#2 Garages

2 Garages

Most homeowners consider their garage as a separate structure, which isn’t always true, since most single-family homes have garages that are connected to the rest of the house. Hazardous fumes such as carbon monoxide can easily enter the home, which is why the Florida housing code bans garages that lead directly into a bedroom. If the garage is connected to the residence, the walls that separate them should be reinforced with solid wood, steel, or a fire-rated door. Likewise, if the garage is situated underneath a habitable room, they should be separated by a Type X drywall.

#3 Smoke Alarms

3 Smoke Alarms

Your tenants are your responsibility. Equipping your rental property with smoke alarms can spell the difference between saving and losing a life. Smoke alarms should be installed properly, with one on each floor for multi-story residences. According to the Florida building code, smoke alarms should be present inside and directly outside each bedroom. Aside from installing them in habitable areas, basements and attics should also have one smoke alarm each. Fire alarms should be placed away from stoves, burners, and fireplaces to prevent false alarms.

#4 Means of Egress

4 Means of Egress

A means of egress is an unobstructed path from the building to a safe outdoor area. Often referred to as the ‘emergency escape’ or ‘emergency exit’, the means of egress should provide a direct connection between an occupied space and the exterior of the residence. There should be at least one egress door per property — in single-family homes, this can be as simple as an exterior door, while for apartments, this might include enclosed stairwells and exit passageways.

#5 Room Dimensions

5 Room Dimensions

When renovating your investment property, it’s crucial to keep in mind the minimum room dimensions provided under the Florida residential code. Every residence must have at least one habitable room that runs a minimum of 120 square feet. Typically, this room becomes the living area, while the rest of the habitable rooms should have a floor area of 70 square feet at a minimum. Interior walls should not measure less than 7 feet in length, and the kitchen cannot have a floor area of less than 50 square feet.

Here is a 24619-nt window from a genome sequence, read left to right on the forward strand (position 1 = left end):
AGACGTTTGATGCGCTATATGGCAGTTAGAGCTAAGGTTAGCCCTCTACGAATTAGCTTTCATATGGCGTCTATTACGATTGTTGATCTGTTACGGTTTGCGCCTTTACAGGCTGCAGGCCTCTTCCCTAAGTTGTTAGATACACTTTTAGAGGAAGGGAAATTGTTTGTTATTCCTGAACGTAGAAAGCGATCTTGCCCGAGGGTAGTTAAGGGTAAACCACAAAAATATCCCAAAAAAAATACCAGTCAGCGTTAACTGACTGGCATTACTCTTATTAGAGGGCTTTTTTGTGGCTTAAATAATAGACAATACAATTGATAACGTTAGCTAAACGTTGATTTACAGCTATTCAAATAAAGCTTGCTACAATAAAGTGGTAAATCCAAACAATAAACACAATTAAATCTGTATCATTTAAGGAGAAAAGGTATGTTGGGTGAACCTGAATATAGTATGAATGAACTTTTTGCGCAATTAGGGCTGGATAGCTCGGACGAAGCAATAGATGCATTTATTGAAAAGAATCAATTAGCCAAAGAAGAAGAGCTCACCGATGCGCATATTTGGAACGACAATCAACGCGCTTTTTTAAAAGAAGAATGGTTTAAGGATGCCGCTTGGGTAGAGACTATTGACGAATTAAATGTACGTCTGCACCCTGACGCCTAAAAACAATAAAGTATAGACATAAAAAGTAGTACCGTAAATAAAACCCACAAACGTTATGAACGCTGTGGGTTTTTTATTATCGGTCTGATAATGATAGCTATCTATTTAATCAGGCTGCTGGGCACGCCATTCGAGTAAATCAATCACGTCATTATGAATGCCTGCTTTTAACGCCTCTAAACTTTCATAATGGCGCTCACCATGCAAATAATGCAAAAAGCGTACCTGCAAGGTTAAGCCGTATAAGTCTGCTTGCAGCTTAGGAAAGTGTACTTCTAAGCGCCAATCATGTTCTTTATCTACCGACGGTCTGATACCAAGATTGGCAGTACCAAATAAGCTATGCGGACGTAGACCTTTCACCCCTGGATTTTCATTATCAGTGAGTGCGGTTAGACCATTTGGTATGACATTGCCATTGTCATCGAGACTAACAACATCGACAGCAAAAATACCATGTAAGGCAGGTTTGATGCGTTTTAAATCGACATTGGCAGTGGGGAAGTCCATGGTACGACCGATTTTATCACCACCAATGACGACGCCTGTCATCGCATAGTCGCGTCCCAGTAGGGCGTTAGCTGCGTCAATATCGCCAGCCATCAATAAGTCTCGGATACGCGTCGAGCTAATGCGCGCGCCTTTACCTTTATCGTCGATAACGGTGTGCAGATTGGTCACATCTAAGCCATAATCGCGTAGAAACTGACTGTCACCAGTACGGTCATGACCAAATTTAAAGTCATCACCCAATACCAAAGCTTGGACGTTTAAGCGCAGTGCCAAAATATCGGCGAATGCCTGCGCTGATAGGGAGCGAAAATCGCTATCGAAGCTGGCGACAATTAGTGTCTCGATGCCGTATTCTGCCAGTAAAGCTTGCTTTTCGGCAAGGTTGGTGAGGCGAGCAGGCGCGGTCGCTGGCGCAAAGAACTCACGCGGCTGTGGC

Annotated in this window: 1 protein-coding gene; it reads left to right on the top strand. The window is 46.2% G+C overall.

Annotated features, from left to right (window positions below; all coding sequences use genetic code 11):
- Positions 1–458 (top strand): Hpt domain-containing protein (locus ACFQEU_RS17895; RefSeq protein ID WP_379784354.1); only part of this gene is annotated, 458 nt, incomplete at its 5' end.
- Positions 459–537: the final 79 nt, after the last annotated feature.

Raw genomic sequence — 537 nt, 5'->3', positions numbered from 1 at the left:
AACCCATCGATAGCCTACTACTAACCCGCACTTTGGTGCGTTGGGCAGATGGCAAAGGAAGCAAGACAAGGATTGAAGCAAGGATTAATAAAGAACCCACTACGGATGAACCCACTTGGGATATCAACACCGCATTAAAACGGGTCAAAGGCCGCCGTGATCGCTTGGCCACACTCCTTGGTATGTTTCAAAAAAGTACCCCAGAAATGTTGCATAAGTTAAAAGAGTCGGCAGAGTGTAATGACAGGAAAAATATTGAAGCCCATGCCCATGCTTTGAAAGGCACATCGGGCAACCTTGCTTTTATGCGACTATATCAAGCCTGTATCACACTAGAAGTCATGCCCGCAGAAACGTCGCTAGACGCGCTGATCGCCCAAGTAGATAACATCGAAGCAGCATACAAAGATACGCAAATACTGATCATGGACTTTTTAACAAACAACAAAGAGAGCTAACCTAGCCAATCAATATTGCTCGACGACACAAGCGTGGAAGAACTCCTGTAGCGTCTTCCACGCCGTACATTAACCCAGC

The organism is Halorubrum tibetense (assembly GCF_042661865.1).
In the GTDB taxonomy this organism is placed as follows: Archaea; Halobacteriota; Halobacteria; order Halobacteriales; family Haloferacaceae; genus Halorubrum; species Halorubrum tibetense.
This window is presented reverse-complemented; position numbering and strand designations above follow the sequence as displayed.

Worried That Your Rental Property Isn’t Up to Code?

Landlords can find themselves in hot water for violating the housing code. For minor code violations, you will most likely be given a reasonable amount of time to correct your mistakes. However, when inspectors find that the violations place the residence’s inhabitants in danger, they may order the property to be vacated immediately. Also, tenants have the right to withhold rent if your rental isn’t up to code.

To prevent any of these from happening, you should consider hiring a property management firm that can ensure your compliance with local and state regulations. By working with Luxury Property Care, you can breathe a sigh of relief knowing that your rental property is at no risk of violating the Florida housing code.

Let us help you stay compliant. Get in touch with us today by calling (561) 944-2992 or filling out our contact form.

I'm Liran Koren. I'm a real estate pro and co-founder of Luxury Property Care. I believe that through common work we can create a healthy ecosystem, that serves investors, landlords and even.... Read More